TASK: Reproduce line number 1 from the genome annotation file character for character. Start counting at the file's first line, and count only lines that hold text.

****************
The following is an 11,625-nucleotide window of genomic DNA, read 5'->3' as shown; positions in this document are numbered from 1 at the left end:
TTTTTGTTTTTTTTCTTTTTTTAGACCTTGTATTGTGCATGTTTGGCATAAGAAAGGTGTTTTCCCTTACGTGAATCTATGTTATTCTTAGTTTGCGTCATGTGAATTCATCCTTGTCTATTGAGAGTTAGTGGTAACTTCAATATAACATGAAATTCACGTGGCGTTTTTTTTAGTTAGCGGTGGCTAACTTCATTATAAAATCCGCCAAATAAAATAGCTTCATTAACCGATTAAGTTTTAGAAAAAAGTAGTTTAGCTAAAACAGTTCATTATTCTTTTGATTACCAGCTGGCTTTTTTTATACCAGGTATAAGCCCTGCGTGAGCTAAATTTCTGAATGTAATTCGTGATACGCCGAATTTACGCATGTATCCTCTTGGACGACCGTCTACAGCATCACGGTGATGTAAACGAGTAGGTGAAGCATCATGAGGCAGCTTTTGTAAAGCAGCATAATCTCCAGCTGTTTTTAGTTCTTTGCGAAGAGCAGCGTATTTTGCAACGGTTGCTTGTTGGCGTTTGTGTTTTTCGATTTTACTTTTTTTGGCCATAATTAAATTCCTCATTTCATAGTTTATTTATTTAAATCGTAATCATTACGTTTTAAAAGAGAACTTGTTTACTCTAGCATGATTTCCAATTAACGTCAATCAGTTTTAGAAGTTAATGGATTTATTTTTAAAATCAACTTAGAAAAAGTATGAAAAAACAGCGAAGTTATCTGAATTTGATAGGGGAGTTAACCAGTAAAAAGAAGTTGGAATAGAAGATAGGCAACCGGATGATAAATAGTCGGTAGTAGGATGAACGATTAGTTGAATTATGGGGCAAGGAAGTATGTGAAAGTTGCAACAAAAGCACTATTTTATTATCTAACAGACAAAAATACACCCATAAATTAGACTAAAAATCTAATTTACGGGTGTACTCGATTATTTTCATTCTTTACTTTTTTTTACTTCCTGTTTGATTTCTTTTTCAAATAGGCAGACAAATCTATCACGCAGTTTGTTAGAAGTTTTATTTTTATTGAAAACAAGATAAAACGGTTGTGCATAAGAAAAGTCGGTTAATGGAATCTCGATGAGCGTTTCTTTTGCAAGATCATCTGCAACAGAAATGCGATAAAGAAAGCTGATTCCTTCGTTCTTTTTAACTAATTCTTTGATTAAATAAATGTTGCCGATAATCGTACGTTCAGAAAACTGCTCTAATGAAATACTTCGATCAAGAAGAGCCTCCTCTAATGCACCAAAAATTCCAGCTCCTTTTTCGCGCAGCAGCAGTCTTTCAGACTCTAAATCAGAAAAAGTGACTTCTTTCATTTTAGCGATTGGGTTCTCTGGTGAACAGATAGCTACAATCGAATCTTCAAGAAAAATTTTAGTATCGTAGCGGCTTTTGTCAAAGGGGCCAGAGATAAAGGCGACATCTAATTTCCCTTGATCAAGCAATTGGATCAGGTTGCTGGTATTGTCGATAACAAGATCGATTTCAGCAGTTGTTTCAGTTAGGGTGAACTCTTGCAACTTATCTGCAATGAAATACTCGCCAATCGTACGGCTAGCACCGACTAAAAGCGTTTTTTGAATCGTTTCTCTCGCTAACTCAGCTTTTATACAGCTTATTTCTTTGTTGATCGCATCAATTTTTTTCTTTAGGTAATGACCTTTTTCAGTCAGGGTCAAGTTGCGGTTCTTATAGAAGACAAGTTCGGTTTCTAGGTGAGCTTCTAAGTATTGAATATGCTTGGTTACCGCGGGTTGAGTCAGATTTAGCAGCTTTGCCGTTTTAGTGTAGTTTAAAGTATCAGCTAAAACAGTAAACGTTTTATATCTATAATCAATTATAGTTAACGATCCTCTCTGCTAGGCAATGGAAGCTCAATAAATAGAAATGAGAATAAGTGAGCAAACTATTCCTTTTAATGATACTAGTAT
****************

The following is an 11,625-nucleotide window of genomic DNA, read 5'->3' as shown; positions in this document are numbered from 1 at the left end: